Spring Book Club: The Compatibility Gene

The Compatibility Gene

Spring book club for the lab is “The Compatibility Gene” by Daniel M. Davis. The book is meant as a primer to transplantation, histocompatibility etc – so should be a quick read for folks who are already in Immuno.

Lab members can download the digital version of the book from our internal forum.

This book targets a lay audience. So, a great book to read with your significant-other, parent, grand-parent etc… if u are an immunology graduate student and want to engage your friends & family in your research.

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  1. The Compatibility Gene made me appreciate the vast amount of research that contributed to the understanding of the types of immune cells exist and how those cells work to combat the wide variety of pathogens that we encounter throughout life. One of the most resonating pieces of this book was the stories of Peter Medawar and how he conducted his research. Throughout the novel, Medawar is painted as a workaholic driven to find an answer to transplantation at any cost. He spent long hours conducting extremely large animal transplant studies that ultimately led to his Nobel Prize award. There was even a small aside in the book about how his wife would ask before speaking to him so that she would not interrupt his thinking. I think this demonstrates the ambition and dedication that these scientists had (and even those around them had to have) to find answers to questions that we now take for granted in our understanding of the immune system as a whole.

    Beyond chronicling the discoveries that led to our modern understanding of the compatibility genes, the novel discusses the importance of genes in plainest terms. It describes the well-known examples of genetic diseases such as cystic fibrosis and sickle cell to introduce how compatibility genes fit into human health in general. The author describes how the variations of our compatibility genes influence our susceptibility to other diseases or infections such as HIV and how certain compatibility genes can protect from infection or even predict the efficacy of the drug treatments. I thought this was an interesting bit of information to include in a popular science book that helps to demonstrate the power of certain molecules within our body and their wide ranging effects on infection, disease progression, and treatment efficacy.

    The final chapter opens by discussing how the compatibility genes help with the recognition of non-self (such as a fetus during pregnancy) and how that recognition leads to an immune response. Medawar was one of many who was interested in how the body can tolerate a fetus but rejects a transplant when both situations have non-self present. Of particular interest was how the trophoblast cells, those that are most intimately connect a mother and a fetus, interact during pregnancy without rejection. One answer to this was that immune cells do not reach the uterus during pregnancy but, many independent researchers including Billingham who had previously worked with Medawar, found that immune cells do reach the uterus. This left many researchers wondering what types of immune cells are present and how are they not activated during pregnancy? Ashley Moffett played an instrumental role in the discovery of uterine natural killer (uNK) cells as described in this chapter. She began as a pathologist in a maternity hospital and her desire to identify the immune cells in the uterus ultimately guided her into a career in research. Along with two other female researchers, Judith Bulmer and Phyllis Starkey, the immune cells in the uterus were identified as natural killer cells. Since the discovery, a lot of additional research has been conducted regarding the function and the role uNK cells during pregnancy. Moffett has also found that certain types of compatibility genes along with NK cell receptors did increase certain pregnancy complications such as miscarriages, pre-eclampsia, and poor growth of the fetus. With these correlations, she concluded that uNK cells were likely a protective mechanism within the uterus to help facilitate healthy pregnancy. Moffett has continued to research the role of uNK cells and their impact on pregnancy. She authored a review in the Journal of Clinical Investigation in 2014 regarding the active regulatory role that uNK cells have during pregnancy. In the review she describes the role the uNK cells play in placentation and aiding in the formation of the vasculature of the placenta as well as highlighting some key differences between peripheral blood NK cells and uNK cells. The review ends optimistically discussing the possibility of uNK therapeutics to alleviate pregnancy complications.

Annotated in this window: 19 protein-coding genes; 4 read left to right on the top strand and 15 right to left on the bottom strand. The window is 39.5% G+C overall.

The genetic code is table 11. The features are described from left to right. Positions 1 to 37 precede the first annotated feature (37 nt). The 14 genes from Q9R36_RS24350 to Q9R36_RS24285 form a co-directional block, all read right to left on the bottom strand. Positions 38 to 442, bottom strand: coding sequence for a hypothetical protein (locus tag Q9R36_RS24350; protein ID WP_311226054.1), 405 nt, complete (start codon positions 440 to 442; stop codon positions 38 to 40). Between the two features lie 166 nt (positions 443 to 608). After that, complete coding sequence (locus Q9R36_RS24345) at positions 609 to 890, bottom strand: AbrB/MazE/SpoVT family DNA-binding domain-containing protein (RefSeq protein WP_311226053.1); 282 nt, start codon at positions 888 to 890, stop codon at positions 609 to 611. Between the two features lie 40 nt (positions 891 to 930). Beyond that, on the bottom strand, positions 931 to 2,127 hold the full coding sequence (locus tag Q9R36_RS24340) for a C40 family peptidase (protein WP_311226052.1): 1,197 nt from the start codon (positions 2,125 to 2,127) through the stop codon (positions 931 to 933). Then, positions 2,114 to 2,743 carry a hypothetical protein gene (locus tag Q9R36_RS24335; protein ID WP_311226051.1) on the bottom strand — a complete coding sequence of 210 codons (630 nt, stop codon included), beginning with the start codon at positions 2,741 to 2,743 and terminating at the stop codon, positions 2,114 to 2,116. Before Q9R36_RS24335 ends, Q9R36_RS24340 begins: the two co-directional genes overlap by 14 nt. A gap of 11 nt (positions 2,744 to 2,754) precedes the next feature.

Overall, I thought this book was interesting for both immunologists and anyone who enjoys popular science books because it tells the story of the compatibility genes in an accessible and exciting way. It provides some of the life details of the scientists who were instrumental in these discoveries that helps those who know about these discoveries humanize those that they have read about in textbooks. At the same time, it provides enough information for someone who is unfamiliar with the field to understand the contexts that these discoveries were made in, what the implications for these discoveries are now, and what research is currently underway to follow up the discoveries.

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